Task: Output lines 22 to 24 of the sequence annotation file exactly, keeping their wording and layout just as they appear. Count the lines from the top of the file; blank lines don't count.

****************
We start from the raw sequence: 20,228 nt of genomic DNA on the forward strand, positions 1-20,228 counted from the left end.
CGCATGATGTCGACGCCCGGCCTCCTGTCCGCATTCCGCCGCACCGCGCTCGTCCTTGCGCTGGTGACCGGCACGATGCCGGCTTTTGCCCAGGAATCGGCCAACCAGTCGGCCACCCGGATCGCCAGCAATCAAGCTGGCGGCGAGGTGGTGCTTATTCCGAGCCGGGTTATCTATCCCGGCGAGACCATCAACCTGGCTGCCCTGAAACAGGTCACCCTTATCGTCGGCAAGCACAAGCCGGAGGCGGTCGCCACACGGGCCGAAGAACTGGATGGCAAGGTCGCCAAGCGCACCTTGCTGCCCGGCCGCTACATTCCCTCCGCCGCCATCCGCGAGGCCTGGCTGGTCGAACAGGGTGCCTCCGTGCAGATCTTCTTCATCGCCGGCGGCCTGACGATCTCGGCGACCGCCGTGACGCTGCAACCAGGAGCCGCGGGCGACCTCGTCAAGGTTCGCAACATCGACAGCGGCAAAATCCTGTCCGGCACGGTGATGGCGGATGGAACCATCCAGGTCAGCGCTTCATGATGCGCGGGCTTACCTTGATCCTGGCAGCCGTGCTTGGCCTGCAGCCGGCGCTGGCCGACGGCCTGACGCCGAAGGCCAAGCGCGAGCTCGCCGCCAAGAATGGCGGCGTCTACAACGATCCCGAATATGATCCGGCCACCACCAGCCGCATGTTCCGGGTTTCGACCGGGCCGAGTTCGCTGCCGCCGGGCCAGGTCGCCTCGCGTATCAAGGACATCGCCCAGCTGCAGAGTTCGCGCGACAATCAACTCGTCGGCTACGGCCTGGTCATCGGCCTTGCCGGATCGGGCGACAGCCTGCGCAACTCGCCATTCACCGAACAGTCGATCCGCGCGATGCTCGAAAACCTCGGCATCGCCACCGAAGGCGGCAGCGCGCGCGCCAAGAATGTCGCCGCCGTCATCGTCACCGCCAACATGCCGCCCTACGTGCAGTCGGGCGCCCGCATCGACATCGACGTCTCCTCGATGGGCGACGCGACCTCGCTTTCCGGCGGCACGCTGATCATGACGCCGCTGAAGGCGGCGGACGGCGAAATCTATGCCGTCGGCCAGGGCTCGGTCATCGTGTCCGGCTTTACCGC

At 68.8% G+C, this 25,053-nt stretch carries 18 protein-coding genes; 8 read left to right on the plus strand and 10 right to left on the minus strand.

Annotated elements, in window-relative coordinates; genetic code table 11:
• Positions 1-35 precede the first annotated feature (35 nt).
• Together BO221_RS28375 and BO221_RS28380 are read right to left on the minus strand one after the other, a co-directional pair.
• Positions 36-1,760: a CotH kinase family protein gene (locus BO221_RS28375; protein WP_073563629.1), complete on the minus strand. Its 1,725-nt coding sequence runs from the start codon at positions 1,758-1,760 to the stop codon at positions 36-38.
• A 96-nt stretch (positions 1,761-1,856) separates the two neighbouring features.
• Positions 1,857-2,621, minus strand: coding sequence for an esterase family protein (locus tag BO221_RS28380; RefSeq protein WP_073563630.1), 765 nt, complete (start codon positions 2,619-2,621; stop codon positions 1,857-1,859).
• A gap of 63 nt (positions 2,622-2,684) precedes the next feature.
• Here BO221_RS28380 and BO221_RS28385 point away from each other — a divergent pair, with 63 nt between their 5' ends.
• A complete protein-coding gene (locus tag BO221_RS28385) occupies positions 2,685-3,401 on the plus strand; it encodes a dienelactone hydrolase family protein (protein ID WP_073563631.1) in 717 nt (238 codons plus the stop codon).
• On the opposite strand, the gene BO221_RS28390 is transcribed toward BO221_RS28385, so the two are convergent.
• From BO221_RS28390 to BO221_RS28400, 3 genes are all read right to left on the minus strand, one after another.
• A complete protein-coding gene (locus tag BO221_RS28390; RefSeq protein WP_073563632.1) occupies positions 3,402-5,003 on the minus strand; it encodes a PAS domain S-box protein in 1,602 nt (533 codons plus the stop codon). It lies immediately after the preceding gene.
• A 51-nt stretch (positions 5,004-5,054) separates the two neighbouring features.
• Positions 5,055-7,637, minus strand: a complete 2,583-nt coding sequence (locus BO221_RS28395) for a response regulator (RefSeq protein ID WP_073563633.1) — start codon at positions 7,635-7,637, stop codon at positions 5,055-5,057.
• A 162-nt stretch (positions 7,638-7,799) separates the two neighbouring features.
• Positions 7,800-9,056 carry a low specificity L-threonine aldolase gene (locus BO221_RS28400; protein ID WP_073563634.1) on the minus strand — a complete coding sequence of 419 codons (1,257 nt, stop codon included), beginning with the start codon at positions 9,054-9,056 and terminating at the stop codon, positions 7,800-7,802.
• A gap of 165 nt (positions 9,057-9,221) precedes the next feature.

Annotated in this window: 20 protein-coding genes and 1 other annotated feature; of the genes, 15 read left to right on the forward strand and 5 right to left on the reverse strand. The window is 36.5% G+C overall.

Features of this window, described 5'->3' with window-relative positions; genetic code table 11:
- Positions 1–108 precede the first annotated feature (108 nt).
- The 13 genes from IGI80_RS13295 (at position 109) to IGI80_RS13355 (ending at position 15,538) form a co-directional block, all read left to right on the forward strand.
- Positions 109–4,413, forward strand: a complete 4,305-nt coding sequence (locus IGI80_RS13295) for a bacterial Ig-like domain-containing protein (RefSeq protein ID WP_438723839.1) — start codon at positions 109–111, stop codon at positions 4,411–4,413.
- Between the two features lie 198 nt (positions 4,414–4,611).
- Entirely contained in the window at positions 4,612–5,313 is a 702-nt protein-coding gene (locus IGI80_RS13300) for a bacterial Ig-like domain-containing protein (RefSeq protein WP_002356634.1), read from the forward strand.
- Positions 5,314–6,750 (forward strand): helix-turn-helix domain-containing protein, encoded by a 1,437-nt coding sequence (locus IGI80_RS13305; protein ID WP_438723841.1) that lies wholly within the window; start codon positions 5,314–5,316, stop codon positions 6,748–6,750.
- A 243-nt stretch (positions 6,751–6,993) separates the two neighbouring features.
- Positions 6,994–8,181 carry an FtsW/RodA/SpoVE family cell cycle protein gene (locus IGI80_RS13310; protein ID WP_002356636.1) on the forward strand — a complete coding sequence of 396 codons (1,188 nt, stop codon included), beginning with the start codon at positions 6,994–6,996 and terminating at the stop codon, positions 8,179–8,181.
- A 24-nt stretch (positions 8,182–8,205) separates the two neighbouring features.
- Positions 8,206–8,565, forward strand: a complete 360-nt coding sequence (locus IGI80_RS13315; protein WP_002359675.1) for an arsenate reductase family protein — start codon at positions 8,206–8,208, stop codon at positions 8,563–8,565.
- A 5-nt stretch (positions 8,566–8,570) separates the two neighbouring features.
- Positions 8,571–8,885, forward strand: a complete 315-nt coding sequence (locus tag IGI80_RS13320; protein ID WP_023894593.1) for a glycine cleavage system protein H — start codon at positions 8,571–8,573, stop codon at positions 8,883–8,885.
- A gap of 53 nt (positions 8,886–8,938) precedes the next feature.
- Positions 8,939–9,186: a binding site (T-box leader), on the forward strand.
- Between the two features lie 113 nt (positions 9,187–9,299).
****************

Features of this window, described 5'->3' with window-relative positions; genetic code table 11:
- Positions 1–108 precede the first annotated feature (108 nt).
- The 13 genes from IGI80_RS13295 (at position 109) to IGI80_RS13355 (ending at position 15,538) form a co-directional block, all read left to right on the forward strand.